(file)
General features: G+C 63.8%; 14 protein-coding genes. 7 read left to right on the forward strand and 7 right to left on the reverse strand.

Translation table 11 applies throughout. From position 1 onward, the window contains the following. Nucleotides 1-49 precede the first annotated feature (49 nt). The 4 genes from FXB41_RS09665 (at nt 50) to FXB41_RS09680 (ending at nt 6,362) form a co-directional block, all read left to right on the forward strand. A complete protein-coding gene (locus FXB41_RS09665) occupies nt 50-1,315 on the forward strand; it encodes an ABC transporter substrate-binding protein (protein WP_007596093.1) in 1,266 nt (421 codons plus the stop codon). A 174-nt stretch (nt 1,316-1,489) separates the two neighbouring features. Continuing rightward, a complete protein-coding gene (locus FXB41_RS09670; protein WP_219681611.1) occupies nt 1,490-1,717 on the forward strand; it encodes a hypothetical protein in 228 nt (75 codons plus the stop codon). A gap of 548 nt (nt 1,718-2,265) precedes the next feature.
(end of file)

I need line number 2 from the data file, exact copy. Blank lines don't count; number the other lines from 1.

Translation table 11 applies throughout. From position 1 onward, the window contains the following. Nucleotides 1-49 precede the first annotated feature (49 nt). The 4 genes from FXB41_RS09665 (at nt 50) to FXB41_RS09680 (ending at nt 6,362) form a co-directional block, all read left to right on the forward strand. A complete protein-coding gene (locus FXB41_RS09665) occupies nt 50-1,315 on the forward strand; it encodes an ABC transporter substrate-binding protein (protein WP_007596093.1) in 1,266 nt (421 codons plus the stop codon). A 174-nt stretch (nt 1,316-1,489) separates the two neighbouring features. Continuing rightward, a complete protein-coding gene (locus FXB41_RS09670; protein WP_219681611.1) occupies nt 1,490-1,717 on the forward strand; it encodes a hypothetical protein in 228 nt (75 codons plus the stop codon). A gap of 548 nt (nt 1,718-2,265) precedes the next feature.